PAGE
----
Crossfit, Inc. v. National Strength & Conditioning Ass’n, 2016 WL 5118530, No. 14cv1191 (S.D. Cal. Sept. 21, 2016)
CrossFit generates revenue by credentialing and certifying fitness trainers for a fee and through licensing the CrossFit trademark and other intellectual property to affiliate gyms. The NSCA is a nonprofit corporation that is “dedicated to the educational and professional exchange of ideas in the areas of strength development, athletic performance, and fitness.” It offers educational publications and also certifies fitness professionals for a fee. One of the NSCA’s publications is its “flagship journal,” the Journal of Strength and Conditioning Research (JSCR).
In November 2013, the JSCR published “Crossfit-based high intensity power training improves maximal aerobic fitness and body composition.” Though much of the article praised CrossFit’s effectiveness, one passage says:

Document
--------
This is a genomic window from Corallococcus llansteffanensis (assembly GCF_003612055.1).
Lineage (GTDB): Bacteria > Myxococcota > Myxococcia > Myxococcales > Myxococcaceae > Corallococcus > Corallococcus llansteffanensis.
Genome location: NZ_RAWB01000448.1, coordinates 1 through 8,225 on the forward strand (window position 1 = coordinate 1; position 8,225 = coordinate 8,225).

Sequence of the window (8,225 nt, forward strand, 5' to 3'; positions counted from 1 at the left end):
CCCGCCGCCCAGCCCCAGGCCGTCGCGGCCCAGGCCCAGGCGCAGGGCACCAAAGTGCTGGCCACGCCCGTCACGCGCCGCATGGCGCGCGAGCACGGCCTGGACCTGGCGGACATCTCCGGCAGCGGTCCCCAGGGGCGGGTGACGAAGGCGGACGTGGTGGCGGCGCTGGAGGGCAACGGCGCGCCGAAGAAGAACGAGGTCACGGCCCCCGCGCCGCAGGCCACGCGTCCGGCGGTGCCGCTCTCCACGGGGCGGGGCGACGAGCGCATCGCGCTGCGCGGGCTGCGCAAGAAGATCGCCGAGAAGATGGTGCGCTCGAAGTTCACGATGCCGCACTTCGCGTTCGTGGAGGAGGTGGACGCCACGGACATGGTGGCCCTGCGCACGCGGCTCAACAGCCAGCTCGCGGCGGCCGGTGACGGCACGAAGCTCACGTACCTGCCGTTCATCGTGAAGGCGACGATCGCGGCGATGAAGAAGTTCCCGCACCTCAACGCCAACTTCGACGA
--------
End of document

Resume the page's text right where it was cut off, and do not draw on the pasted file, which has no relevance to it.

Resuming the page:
Out of the original 54 participants, a total of 43 (23 males, 20 females) fully completed the training program and returned for follow up testing. Of the 11 subjects who dropped out of the training program, two cited time concerns with the remaining nine subjects (16% of total recruited subjects) citing overuse or injury for failing to complete the program and finish follow up testing.
Revisiting the point, the article says, “[a] unique concern with any high intensity training programs such as HIPT or other similar programs is the risk of overuse injury. In spite of a deliberate periodization and supervision of our Crossfit-based training program by certified fitness professionals, a notable percentage of our subjects (16%) did not complete the training program and return for follow-up testing.” The study received attention in social media outlets and from news media.